Another negative that comes along with the car’s “iconic” design is severely restricted rear visibility. The large C-pillar that anchors the back of the curve that defines the Beetle’s shape is functional over the right-rear, but to the left it prevents anything other than an obstructed glimpse in that direction. Another driver suggested that visibility may be a relative judgement, since she thought the VW’s rear views were significantly superior to her other daily driver, a compact sport utility. An accessory to the VW’s impairment is a rear-view mirror that also appears to appeal to historical accuracy over functionality. It’s small and, coupled with a rear window defined by the wide C-pillars, requires the driver to take at least a couple alternative views from the side mirrors to establish the presence of anything smaller than an 18-wheeler looming behind.
Comparisons with the two other retro models show them close in the fuel economy department, too. The Mini delivers anywhere from 23-to-32 mpg around town (depending on the engine and transmission) and 30-to-37 mpg on the highway with its gasoline engines, which range from 121-horsepower in the base four-cylinder up to a turbocharged model that puts out 208 hp. Of course, fuel economy and power are inversely proportional, though not as much as you might think. The Mini is the only one of the trio to offer all-wheel-drive in some of its models.
The Fiat 500, which like the Mini only offers gas engines in the U.S., will give 27-31 mpg in the city and 34-40 on the highway. It’s engines start at 101 horsepower with turbo versions bumping that up to 135 or 160 hp.
Base prices on the three retro vehicles are spread over quite a spectrum (standard equipment varies quite a bit between the different cars). The Mini Cooper starts around the same range as the Beetle ($20-21,000) while the Fiat can be had for around $16,000. If you view the TDI as the performance VW model (power plus fuel economy), it’s equivalent at Mini (the John Cooper Works) and Fiat (the Abarth) bracket it in cost. The Fiat Abarth is around $22,000; the TDI starts at $23,300 and the JCW Mini begins at $30,800.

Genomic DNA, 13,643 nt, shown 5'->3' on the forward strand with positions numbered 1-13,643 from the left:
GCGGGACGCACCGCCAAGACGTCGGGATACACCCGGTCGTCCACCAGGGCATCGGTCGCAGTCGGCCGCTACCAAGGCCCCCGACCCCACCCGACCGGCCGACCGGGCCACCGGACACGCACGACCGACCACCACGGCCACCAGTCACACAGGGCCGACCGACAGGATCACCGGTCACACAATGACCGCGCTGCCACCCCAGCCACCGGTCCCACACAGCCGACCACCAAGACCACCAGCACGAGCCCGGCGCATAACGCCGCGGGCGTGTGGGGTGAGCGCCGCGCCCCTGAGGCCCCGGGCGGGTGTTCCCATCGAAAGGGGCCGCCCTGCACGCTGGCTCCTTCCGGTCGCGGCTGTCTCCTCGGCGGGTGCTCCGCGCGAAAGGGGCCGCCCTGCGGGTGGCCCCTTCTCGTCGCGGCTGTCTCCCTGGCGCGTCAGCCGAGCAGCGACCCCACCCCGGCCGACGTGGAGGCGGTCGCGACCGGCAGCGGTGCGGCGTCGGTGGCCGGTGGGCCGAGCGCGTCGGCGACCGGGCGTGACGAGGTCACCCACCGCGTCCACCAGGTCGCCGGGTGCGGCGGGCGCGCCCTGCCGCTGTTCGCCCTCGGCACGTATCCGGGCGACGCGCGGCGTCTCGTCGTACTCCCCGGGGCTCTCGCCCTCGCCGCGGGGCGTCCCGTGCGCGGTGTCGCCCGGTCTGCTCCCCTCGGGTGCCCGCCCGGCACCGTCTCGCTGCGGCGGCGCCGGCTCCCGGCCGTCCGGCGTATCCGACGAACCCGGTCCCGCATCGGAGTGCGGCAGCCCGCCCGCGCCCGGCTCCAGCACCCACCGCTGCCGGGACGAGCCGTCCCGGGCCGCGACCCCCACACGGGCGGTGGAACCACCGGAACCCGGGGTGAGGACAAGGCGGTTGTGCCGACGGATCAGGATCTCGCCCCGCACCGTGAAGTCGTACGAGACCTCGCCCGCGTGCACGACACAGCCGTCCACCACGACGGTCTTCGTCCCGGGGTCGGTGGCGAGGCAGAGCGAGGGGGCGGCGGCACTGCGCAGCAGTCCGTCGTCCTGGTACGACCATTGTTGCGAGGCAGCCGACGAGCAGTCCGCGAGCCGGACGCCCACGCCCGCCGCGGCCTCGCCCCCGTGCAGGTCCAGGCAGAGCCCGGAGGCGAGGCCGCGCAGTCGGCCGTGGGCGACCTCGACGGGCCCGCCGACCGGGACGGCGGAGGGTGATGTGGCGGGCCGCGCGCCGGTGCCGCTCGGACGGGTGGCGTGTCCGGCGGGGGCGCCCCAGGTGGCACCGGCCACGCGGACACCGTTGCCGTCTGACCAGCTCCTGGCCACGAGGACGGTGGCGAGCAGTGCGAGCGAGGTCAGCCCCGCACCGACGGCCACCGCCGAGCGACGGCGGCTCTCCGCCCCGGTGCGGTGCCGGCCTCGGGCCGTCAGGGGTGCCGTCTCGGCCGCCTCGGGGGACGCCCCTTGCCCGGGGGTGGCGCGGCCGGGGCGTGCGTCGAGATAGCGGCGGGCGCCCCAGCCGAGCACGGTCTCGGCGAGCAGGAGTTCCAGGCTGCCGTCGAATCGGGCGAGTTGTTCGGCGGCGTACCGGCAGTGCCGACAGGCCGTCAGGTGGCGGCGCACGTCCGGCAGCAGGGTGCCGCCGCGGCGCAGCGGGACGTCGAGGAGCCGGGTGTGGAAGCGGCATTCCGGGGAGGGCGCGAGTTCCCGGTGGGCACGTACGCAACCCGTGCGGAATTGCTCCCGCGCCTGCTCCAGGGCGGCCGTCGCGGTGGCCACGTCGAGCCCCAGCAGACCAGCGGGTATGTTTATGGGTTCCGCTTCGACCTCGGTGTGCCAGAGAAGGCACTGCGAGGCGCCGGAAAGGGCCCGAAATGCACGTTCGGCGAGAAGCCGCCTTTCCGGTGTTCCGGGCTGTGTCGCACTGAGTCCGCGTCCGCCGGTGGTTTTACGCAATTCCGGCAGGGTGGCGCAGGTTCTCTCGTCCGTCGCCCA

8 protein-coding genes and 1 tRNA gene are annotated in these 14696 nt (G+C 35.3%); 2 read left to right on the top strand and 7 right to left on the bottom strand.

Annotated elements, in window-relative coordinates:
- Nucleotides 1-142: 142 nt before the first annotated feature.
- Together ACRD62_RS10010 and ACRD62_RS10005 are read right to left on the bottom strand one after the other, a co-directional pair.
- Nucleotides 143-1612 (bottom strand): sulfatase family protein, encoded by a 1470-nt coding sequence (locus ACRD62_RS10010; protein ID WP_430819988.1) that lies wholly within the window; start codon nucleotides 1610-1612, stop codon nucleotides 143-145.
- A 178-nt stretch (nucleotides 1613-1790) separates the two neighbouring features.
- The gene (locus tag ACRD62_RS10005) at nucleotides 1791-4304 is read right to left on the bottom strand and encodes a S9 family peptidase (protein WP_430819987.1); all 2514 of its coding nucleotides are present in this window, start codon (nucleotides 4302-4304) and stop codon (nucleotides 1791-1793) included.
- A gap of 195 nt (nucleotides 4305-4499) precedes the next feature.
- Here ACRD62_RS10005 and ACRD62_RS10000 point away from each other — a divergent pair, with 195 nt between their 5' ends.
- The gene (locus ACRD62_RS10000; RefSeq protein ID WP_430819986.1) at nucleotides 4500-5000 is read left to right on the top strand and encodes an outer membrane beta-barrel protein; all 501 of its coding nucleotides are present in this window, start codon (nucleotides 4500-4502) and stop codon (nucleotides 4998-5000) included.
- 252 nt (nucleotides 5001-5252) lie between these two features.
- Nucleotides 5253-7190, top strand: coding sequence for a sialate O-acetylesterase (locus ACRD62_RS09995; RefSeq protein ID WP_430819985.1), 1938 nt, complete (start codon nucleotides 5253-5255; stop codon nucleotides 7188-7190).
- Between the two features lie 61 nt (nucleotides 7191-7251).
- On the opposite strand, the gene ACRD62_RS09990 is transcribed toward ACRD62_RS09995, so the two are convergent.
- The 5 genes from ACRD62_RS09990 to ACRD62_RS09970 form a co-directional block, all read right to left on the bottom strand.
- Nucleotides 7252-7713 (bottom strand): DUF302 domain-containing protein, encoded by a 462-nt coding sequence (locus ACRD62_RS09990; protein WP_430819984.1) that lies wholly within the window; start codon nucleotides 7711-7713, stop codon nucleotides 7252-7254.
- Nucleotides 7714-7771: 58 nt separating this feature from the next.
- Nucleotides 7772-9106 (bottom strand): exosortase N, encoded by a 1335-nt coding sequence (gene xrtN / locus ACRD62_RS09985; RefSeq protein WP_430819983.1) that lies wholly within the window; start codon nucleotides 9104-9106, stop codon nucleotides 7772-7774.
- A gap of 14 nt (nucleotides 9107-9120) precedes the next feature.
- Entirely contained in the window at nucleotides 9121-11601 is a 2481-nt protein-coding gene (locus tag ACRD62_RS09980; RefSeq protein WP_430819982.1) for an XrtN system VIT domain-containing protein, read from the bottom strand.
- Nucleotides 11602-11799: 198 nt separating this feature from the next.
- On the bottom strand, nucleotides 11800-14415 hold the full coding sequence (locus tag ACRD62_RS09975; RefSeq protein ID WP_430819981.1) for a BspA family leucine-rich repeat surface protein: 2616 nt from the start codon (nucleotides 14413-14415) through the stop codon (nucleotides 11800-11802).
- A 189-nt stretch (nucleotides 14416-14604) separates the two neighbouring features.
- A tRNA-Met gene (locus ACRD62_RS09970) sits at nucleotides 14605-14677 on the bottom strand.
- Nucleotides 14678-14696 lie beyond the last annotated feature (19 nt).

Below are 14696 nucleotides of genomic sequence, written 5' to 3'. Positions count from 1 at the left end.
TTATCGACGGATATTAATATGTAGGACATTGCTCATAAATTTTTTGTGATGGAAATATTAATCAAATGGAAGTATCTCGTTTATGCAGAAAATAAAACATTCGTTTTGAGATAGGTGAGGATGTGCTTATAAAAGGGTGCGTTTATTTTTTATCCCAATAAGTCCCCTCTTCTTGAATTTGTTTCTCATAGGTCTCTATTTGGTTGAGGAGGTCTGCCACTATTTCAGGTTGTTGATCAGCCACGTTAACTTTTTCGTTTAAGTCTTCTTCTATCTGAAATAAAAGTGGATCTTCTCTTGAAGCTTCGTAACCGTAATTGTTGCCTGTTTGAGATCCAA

Other than the TDI, there are two engine options with the Beetle, the base 2.5-liter five-cylinder that has 170 hp and 177 lb-ft of torque as well as 22/31 city/hwy mpg. An optional engine is the 2.0-liter turbocharged gas engine that delivers 200 hp and 207 lb-ft of torque with 21/30 city/hwy mpg. The TDI tops both in torque, particularly in the low end, which is significant since that’s the power that launches you from a start or gives you the boost you need to accelerate onto a freeway.
Overall, the Beetle TDI, even for someone without nostalgia, is an easy car to live with, as long your lifestyle doesn’t involve a substantial amount of time hauling several other adults or any large cargo. You can get used to the high mileage and sprightly performance of the car’s turbodiesel very quickly and find the 21st century version of the Bug a real answer to stylish transportation.